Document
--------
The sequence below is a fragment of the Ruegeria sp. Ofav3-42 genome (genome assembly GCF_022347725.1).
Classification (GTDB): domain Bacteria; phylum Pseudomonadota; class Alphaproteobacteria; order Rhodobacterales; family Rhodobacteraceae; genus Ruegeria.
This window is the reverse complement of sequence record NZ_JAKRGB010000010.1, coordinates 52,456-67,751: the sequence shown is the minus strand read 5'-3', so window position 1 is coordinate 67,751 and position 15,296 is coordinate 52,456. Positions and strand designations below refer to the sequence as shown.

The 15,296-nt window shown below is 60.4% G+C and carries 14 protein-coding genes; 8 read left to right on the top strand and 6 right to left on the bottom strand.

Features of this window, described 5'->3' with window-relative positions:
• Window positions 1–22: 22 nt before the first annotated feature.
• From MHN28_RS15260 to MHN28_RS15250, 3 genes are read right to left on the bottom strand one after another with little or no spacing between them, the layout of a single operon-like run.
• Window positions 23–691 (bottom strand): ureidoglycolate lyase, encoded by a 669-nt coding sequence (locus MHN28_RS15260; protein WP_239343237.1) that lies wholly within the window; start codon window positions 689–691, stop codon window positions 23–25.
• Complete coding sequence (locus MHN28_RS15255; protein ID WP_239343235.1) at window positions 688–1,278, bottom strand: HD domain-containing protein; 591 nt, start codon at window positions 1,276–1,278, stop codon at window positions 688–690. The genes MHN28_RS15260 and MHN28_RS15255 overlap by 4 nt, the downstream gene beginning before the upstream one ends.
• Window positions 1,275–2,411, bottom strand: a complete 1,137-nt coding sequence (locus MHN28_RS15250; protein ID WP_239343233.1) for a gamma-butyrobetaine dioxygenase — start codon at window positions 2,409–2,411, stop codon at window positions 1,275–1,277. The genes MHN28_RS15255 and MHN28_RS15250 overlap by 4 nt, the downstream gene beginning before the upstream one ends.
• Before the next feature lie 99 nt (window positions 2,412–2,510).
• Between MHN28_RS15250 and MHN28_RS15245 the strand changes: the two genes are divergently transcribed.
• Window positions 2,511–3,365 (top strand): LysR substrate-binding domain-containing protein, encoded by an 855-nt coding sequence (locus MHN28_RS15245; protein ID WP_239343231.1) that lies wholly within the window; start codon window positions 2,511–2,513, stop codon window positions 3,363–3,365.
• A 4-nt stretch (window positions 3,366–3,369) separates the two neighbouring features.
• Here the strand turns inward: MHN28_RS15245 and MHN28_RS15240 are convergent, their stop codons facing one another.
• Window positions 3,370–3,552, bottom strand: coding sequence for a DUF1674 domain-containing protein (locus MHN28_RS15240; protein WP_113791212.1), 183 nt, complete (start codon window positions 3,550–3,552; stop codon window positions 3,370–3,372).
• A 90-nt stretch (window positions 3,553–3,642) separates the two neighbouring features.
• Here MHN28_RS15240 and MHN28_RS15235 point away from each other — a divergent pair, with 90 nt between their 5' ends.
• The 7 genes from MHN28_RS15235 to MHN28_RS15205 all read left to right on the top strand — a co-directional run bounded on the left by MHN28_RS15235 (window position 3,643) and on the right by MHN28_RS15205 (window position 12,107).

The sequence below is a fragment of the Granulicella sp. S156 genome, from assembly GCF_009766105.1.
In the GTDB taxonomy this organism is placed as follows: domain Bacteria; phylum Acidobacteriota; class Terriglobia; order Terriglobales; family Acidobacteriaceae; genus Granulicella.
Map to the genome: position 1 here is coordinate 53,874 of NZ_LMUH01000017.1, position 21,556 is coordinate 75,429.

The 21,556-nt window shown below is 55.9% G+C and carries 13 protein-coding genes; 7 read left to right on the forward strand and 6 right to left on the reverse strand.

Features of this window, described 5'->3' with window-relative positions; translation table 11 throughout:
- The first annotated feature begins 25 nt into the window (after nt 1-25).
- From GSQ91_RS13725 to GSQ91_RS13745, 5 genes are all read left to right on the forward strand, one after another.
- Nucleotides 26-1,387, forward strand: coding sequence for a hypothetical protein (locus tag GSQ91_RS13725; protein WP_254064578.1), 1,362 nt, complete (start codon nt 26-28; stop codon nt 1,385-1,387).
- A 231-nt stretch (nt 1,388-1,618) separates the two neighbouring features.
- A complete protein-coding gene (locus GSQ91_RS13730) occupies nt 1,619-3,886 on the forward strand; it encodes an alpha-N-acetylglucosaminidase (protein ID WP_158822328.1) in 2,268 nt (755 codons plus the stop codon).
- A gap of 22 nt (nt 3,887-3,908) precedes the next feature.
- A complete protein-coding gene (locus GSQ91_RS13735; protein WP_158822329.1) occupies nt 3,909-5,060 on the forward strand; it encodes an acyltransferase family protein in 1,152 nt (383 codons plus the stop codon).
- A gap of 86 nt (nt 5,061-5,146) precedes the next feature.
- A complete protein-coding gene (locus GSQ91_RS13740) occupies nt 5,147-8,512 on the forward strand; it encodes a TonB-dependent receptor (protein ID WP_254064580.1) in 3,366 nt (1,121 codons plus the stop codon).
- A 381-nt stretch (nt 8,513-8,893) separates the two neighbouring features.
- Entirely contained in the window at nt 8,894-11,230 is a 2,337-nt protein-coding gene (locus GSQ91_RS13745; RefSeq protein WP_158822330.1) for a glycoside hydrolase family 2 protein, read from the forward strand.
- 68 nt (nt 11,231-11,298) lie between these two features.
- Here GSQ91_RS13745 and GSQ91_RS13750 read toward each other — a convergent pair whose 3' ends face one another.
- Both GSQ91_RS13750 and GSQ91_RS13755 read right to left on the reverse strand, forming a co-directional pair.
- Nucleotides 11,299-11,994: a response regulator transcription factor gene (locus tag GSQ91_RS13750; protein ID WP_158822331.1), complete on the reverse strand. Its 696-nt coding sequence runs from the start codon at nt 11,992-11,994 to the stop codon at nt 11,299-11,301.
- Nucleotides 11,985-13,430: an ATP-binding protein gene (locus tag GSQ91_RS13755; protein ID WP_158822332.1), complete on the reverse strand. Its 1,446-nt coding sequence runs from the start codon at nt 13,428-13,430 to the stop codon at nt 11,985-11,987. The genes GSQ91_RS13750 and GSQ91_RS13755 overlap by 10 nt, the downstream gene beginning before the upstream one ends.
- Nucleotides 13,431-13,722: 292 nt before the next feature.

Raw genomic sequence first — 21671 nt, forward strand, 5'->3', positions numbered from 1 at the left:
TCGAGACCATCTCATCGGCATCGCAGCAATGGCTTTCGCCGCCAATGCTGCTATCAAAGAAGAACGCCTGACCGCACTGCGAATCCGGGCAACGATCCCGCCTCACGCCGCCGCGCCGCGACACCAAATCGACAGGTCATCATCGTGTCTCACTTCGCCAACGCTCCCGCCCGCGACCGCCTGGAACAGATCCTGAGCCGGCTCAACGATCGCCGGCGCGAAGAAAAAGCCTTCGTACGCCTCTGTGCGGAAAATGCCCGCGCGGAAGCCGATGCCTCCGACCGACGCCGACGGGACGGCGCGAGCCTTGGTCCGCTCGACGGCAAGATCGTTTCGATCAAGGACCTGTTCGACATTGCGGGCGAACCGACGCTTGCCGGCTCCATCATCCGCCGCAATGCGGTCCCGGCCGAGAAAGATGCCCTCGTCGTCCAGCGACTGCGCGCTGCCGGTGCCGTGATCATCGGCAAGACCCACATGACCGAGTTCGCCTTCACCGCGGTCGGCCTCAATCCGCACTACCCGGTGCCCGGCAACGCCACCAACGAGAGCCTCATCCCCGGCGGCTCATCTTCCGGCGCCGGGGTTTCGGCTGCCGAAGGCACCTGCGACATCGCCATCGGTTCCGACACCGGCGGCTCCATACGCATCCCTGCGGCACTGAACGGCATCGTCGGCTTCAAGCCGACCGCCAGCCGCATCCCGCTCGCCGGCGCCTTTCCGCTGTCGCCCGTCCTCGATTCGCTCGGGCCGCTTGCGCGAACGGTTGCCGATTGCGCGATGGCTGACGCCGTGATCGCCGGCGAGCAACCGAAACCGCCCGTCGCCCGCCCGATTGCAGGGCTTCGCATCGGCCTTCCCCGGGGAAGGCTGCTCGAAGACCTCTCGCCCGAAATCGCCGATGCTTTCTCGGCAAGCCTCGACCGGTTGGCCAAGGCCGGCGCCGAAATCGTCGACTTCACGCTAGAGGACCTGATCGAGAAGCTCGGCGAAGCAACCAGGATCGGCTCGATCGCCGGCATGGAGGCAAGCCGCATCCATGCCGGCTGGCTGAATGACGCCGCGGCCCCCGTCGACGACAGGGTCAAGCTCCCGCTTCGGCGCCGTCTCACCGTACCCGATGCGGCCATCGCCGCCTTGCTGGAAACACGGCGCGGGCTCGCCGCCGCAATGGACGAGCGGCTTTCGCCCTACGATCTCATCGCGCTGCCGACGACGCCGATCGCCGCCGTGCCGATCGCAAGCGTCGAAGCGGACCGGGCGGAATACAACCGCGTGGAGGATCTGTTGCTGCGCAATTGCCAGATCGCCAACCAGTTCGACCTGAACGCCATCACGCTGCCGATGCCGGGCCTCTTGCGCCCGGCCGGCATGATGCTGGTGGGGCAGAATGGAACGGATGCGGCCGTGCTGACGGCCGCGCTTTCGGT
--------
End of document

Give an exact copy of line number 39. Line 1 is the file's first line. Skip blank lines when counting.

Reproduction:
- Nucleotides 11,299-11,994: a response regulator transcription factor gene (locus tag GSQ91_RS13750; protein ID WP_158822331.1), complete on the reverse strand. Its 696-nt coding sequence runs from the start codon at nt 11,992-11,994 to the stop codon at nt 11,299-11,301.